A sweeping look at this epic history emphasizing the role of women rulers.
From the earliest creation myths of the sun god—the great “He-She”—the Egyptian universe brought together two halves of a complete whole: “female and male, mother and father, sister and brother, daughter and son.” As such, insists British Egyptologist and prolific author Fletcher (Archaeology/Univ. of York; Cleopatra the Great: The Woman Behind the Legend, 2011, etc.), “the modern tendency to focus on the masculine can only ever see half the story.” The author emphasizes this idea as she traces Egyptian history from the earliest cattle herders and hunters of the river valleys 30,000 years ago to the zenith of wealth and influence under the rule of Amenhotep III of Thebes to the annexation of Egypt by Rome and death of Cleopatra VII in 30 B.C.E. The theme of duality also encompasses the tensions and competition between the north and south regions of the Nile—Lower and Upper Nile, respectively, following the direction of the longest river in the world—where distinct cultures developed by 5000 B.C.E., emphasizing different modes of burial customs, flax production, writing, and more. Following rapid technological advances, the southern culture would soon come to dominate the north, and the two consolidated into the first nation state in 3100 B.C.E. under King Narmer, whose dynasty continued over the next three millennia through a combination of conquest and marriage diplomacy, with a new capital established in Memphis. Fletcher’s delineation of the rise and fall of kingdoms, invasions by neighbors such as the Hyksos and Nubians, Persians and armies of Alexander the Great, all makes for a dense, elucidating narrative, especially as illustrated through spectacular artifacts unearthed from the plethora of burial sites.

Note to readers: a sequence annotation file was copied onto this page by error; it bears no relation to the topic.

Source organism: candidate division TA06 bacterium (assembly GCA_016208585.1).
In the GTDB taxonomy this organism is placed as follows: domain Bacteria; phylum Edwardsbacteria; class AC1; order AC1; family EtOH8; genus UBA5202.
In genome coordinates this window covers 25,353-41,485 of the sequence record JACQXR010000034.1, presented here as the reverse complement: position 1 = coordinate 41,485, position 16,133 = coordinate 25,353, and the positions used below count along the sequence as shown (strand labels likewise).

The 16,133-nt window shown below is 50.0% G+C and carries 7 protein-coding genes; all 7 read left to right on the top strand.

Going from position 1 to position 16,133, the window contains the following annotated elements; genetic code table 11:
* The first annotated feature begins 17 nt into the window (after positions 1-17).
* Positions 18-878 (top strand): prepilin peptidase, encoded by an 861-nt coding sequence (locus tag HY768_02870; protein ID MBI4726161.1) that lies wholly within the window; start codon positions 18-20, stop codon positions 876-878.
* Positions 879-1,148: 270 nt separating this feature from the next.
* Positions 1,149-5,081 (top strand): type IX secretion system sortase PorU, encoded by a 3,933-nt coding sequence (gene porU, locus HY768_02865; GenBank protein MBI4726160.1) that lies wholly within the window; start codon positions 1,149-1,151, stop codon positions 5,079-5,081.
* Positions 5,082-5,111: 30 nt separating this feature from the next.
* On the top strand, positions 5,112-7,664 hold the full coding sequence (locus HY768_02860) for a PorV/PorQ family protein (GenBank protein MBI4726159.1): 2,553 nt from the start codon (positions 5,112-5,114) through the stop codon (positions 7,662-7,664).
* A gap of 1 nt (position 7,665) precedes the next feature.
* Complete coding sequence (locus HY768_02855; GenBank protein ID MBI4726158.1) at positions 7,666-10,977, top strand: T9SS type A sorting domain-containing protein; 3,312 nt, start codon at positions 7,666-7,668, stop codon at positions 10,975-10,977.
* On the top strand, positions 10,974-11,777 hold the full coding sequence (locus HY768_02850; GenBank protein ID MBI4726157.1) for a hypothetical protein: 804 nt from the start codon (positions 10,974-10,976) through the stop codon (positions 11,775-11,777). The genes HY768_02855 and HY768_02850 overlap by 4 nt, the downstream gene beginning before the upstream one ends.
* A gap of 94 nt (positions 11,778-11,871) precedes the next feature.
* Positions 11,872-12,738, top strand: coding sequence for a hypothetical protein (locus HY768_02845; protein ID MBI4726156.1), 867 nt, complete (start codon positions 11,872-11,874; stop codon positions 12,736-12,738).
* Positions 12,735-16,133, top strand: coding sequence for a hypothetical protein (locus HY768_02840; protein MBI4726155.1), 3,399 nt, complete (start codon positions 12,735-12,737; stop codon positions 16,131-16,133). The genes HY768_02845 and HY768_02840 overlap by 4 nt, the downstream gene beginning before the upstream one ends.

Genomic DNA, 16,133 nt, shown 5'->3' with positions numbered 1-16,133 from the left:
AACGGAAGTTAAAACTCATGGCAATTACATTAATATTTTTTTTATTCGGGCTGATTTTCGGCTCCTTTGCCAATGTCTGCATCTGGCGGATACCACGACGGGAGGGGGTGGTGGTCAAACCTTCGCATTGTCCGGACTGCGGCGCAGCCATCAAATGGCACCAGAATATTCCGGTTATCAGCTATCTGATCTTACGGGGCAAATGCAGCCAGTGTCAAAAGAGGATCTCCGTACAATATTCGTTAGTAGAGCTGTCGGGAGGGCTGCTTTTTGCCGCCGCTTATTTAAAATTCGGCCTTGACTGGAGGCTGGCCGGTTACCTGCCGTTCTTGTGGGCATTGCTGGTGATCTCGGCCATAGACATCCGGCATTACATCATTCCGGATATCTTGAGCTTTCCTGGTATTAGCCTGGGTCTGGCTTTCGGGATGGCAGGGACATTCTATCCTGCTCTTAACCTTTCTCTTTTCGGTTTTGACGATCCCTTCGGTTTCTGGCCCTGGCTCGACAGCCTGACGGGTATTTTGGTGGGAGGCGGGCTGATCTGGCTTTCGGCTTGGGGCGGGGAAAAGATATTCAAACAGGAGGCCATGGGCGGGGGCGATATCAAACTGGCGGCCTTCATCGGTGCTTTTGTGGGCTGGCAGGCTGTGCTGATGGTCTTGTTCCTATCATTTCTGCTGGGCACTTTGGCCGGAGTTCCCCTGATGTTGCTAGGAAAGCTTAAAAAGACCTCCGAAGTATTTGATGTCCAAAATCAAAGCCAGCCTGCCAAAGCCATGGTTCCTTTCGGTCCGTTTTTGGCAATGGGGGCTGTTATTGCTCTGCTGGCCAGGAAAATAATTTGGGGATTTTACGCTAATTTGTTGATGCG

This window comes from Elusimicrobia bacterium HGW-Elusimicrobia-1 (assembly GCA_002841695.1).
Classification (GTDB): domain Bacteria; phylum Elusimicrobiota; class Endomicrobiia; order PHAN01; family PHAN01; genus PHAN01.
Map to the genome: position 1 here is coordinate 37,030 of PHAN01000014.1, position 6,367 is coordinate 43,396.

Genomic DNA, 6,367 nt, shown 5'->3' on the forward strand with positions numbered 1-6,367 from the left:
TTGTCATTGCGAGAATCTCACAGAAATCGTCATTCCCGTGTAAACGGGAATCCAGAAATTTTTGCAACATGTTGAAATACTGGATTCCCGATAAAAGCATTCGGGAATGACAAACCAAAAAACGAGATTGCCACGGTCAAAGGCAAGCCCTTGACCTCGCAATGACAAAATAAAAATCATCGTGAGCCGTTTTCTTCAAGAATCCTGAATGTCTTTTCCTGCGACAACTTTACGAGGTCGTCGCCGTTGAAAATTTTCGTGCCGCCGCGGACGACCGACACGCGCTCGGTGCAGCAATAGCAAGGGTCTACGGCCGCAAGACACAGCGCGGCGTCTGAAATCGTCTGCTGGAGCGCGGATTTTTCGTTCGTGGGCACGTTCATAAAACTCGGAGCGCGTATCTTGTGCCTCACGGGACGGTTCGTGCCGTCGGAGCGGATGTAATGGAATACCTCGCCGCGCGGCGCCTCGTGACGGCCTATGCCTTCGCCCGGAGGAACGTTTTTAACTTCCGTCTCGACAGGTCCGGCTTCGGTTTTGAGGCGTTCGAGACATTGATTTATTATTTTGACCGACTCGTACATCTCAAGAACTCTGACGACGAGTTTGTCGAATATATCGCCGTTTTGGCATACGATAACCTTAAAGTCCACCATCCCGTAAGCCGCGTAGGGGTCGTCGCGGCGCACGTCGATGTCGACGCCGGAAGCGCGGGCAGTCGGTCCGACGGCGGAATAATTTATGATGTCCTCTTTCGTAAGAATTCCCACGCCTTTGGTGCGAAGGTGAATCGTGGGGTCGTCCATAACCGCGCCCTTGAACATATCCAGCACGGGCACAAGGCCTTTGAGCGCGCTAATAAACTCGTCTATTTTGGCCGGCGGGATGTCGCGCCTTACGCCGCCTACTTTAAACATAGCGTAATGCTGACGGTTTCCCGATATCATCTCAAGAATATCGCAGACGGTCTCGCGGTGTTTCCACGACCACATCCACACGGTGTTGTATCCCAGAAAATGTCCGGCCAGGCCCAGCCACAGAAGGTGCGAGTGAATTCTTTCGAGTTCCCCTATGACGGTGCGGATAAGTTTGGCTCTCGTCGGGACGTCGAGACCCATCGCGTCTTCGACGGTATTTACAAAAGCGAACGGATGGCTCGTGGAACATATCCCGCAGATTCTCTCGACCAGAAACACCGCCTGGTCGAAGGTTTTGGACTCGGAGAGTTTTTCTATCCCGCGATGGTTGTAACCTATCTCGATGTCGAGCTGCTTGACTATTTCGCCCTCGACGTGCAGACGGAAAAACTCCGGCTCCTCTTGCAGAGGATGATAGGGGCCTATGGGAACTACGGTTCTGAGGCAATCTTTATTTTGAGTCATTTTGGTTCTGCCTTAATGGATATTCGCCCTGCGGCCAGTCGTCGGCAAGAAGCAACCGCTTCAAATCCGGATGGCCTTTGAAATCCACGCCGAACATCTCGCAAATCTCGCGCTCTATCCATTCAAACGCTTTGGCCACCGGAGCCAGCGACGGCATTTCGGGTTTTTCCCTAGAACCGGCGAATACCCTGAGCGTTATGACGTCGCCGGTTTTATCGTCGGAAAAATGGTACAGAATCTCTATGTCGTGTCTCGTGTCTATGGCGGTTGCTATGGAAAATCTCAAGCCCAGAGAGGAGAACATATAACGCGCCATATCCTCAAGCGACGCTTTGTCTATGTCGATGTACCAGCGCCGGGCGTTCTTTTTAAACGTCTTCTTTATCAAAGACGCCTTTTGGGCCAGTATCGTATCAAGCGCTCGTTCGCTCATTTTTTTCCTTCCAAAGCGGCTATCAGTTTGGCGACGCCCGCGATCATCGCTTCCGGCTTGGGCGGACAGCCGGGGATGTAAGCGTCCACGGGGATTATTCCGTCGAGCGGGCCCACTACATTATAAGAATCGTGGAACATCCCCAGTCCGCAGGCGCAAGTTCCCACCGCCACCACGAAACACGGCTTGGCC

The authoritative author imparts her vast knowledge in an orderly chronology and lively, intimate history. A perfect choice for budding Egyptologists.